Think tanks from the right and left of politics spend a lot of their time arguing with each other. But there is plenty we agree on too, and the need for social mixing and a shared common life is something that people from across politics can sign up to.
Earlier this month, Dame Louise Casey’s review of integration and opportunity re-ignited the debate on social integration between different ethnic groups in Britain. It is right to start by saying there is much to celebrate. People with immigrant backgrounds are now part of every community in Britain; mixed-race relationships are commonplace and accepted; and a number of ethnic minority groups have better education and employment outcomes than the white British average.
But, as the Casey Review explored, there are still many challenges. Her focus was particularly on the isolation and disadvantage experienced by people living in places which have very high concentrations from a single ethnic minority background. Casey’s fear is that a minority of immigrants – she highlights certain Muslim women – are today unable to share in the British way of life, which so many other newcomers have both adapted to and helped to shape.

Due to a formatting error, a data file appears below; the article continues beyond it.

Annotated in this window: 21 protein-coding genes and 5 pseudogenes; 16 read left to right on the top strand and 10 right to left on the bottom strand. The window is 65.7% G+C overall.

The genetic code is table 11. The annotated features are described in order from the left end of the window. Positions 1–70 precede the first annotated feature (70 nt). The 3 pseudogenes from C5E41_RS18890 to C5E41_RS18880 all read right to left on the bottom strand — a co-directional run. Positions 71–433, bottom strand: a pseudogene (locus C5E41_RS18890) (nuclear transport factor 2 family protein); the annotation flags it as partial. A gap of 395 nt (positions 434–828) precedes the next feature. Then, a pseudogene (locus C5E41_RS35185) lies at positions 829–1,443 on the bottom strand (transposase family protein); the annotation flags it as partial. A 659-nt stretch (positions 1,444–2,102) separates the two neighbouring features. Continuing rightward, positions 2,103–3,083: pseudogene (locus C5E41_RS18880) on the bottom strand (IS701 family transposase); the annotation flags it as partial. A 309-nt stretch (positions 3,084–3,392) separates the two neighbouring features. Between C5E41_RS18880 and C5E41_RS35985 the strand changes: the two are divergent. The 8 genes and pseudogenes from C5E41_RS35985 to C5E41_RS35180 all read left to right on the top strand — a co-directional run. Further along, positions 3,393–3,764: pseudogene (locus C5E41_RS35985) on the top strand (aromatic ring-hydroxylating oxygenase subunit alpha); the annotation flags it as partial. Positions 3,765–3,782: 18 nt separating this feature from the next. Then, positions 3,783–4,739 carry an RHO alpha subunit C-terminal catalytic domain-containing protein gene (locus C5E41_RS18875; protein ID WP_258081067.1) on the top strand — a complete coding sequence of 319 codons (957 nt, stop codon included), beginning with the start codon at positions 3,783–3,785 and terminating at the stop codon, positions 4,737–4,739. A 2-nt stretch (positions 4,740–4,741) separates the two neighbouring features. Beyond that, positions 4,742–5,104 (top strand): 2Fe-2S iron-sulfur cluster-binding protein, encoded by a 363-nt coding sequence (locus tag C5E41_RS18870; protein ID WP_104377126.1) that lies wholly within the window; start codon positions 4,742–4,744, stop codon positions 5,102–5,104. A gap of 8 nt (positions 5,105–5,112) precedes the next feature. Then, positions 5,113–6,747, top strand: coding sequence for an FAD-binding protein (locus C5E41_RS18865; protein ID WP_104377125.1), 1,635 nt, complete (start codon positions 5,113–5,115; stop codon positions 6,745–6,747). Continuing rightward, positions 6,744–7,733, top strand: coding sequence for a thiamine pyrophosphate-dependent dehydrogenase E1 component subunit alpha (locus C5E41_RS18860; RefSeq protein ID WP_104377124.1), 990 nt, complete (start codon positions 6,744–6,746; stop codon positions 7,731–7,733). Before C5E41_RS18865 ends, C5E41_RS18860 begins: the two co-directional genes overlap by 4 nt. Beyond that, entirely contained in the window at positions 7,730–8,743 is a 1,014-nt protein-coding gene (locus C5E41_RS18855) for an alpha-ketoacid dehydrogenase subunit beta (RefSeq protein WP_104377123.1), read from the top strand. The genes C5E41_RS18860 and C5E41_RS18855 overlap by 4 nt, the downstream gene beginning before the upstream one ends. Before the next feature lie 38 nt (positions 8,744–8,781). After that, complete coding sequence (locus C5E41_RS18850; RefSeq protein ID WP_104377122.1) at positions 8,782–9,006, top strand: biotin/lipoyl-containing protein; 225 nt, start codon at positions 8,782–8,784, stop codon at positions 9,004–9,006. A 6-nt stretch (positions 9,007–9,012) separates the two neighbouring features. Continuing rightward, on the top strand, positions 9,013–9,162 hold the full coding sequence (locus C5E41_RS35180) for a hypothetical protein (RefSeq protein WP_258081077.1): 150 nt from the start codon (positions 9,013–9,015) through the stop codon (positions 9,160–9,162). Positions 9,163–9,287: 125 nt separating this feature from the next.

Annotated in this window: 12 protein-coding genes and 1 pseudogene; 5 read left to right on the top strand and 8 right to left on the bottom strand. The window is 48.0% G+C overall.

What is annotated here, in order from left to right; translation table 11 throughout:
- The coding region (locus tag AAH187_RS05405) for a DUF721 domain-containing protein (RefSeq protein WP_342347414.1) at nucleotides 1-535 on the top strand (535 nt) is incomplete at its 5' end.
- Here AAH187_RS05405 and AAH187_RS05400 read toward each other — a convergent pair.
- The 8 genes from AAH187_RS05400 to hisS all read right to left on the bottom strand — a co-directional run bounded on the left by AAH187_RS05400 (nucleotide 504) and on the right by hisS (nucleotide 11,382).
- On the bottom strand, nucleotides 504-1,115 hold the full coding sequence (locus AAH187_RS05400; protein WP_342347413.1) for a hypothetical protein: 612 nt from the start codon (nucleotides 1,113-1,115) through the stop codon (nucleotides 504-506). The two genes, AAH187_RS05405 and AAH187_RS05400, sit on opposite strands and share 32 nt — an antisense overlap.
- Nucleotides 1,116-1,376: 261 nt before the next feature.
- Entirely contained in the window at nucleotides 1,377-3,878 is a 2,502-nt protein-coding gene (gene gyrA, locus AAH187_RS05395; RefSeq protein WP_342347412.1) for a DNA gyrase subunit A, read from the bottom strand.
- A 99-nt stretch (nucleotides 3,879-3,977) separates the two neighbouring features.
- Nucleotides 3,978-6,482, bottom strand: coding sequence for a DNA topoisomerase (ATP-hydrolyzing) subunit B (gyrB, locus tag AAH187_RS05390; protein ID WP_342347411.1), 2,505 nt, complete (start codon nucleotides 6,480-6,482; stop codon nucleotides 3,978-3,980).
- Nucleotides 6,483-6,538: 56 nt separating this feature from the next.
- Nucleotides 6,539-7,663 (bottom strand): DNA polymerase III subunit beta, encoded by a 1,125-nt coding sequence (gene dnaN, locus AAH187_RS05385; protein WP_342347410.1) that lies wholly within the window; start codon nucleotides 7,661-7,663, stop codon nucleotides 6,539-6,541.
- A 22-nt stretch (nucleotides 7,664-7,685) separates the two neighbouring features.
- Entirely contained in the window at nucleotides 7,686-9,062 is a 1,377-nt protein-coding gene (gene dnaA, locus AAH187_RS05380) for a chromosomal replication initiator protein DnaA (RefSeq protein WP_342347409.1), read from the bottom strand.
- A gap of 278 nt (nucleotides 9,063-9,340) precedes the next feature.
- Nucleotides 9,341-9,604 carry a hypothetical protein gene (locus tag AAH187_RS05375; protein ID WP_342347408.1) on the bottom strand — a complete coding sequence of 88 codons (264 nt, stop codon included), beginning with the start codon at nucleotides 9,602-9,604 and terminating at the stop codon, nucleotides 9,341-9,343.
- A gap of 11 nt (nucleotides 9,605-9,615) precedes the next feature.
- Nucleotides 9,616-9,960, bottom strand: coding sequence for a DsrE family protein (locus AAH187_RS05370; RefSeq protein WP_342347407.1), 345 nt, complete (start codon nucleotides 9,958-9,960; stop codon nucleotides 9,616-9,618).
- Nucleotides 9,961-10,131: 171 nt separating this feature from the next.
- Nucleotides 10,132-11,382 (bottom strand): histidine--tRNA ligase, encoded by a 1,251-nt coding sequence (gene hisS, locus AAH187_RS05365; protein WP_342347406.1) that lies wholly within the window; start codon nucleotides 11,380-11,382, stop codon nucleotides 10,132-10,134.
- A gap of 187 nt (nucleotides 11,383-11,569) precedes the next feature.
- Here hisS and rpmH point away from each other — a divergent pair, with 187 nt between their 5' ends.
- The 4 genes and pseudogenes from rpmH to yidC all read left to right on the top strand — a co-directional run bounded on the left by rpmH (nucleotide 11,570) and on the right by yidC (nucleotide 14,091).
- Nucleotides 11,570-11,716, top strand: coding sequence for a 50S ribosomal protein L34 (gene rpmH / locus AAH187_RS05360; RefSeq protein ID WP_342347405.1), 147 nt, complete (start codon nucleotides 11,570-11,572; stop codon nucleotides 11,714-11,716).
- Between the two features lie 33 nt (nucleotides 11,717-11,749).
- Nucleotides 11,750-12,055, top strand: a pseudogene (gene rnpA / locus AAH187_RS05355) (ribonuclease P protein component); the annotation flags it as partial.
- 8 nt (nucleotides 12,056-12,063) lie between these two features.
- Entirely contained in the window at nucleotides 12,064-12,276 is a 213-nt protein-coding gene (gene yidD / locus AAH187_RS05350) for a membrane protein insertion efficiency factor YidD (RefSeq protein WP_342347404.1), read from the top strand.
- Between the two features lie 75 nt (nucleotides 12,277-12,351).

This is an important issue which politicians from all sides have worried about for decades. Such segregation reduces life chances and may sometimes create space for ideas and actions that threaten public safety. Casey’s report provides new insights although perhaps fewer answers than are truly needed.
Social integration is about more than race and religion, however. It means bringing together people from all sorts of backgrounds: the old and young; straight and gay; rich and poor; disabled and nondisabled. This truly ‘One Nation’ agenda is crucial, as the evidence shows, to reducing prejudice and discrimination, and improving opportunities and quality of life. It is particularly important after the recent EU referendum which exposed and aggravated deep social divisions.
This collection of essays, bringing together leading opinion formers and decision makers from different political and professional backgrounds, is we hope the start – alongside the Casey Review – of a major debate on how to enhance social integration in the UK. Deep long- term currents shape our national way of life, but it is amenable to policy too: from housing and planning, to education, criminal justice and initiatives for young people.
Politicians need to ask how their actions can reduce social segregation, increase understanding and foster more than passing contact between people from different backgrounds. This collection of essays contains some initial ideas. We know that stronger and more diverse social networks can generate significant benefits to both individuals and wider society. But this cannot simply be a question of citizenship oaths for a small minority of incomers. We must create an inclusive, modern citizenship for us all.